The third act of Shakespeare’s Hamlet is full of action, energy and great writing. It has strong character dilemmas, some death, powerful speeches and a play within a play. To most people with some interest and experience with Shakespeare’s works, this would seem like an excellent act and play to work with, but is it really enough to base writing on?
Until this point we’ve all been working with larger documents and even more diverse works, with work collections as big as the entirety of Shakespeare’s known works. I most often used the entire work of Hamlet as the basis of my searches on Wordseer, and with that I often got thorough and useful results, but when I started sizing down to searches focusing only on one act, even the incredibly diverse and action filled act that I and my group get to focus on, I’ve been getting less results than I care to admit and far fewer results than I would like.
One possibility is that this will be fixed when I can start to look at the collective tools working together where whatever small results that one tool can find will begin to raise questions for other tools to answer, and I think that this will happen, but even this approach limits the possibilities because no matter how effective a method you have for deriving information from data and no matter how intensely one scrutinizes their data, the results someone can attain are corrupt if their data is corrupt.
I say this because I think that looking at only one act might possibly corrupt the data that we recieve from doing so. For the uncaring this next part might be a bit technical so I’ll use point form to make it more clear.
A digital humanities tool is a survey tool that takes polls from texts to see if such and such a word fits under a certain description.
Imagine a text as a nation that we want to ask a question to, and all the words in that text as voting or polled individuals.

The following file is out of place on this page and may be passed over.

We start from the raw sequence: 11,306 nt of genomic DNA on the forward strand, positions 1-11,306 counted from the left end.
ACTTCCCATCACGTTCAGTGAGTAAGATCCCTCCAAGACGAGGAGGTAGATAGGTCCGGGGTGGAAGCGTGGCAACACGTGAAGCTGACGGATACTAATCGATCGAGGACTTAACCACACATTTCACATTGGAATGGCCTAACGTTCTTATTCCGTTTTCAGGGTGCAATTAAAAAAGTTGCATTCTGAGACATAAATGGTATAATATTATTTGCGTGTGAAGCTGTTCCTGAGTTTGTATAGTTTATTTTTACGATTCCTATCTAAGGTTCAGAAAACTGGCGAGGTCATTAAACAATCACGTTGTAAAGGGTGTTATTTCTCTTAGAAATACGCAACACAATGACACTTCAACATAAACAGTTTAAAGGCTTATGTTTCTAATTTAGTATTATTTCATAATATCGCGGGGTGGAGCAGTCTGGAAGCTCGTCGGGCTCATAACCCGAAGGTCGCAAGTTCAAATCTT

Every time I enter a search into Wordseer, I ask the individual words of the word population of the text nation â€œHamletâ€ whether they apply to such and such a query. For example I would be asking them â€œdo you describe the word â€œOpheliaâ€?â€ and, if they do, they show up in the results of the poll.
A survey tool has less accuracy with a smaller polled group.
- So, if I don’t poll the entire nation of Hamlet, but rather, I ask the constituency â€œAct 3â€ or â€œScene 1 of Act 5â€ I’ll get a less accurate result.
- Within this constituency there are those that abdicate voting (a specific word is not used in that scene/act, but several synonyms appear in its stead) and those that are running for mayor are going to influence their friends and family into voting for them ( an artistic use of repetition over powers the results ) as well as many, many other small things that if the polling group were bigger would be less aparent and would skew the results less.
These same quirks and others like them occur all over the place in texts that make small changes which affect the interpretation of that text more as the text becomes smaller, and no one can anticipate or identify ally of those problems.
However, in the writing of this post, I have found that there are positives to polling a smaller sample size or to analyzing with a smaller text. For one, it clearly and effectively shows an opinion or result specific to that group or text, although that is clear in itself. For another, it clearly outlines the smaller, more specific quirks that I mentioned before, allowing for a clearer interpretation of literary methods.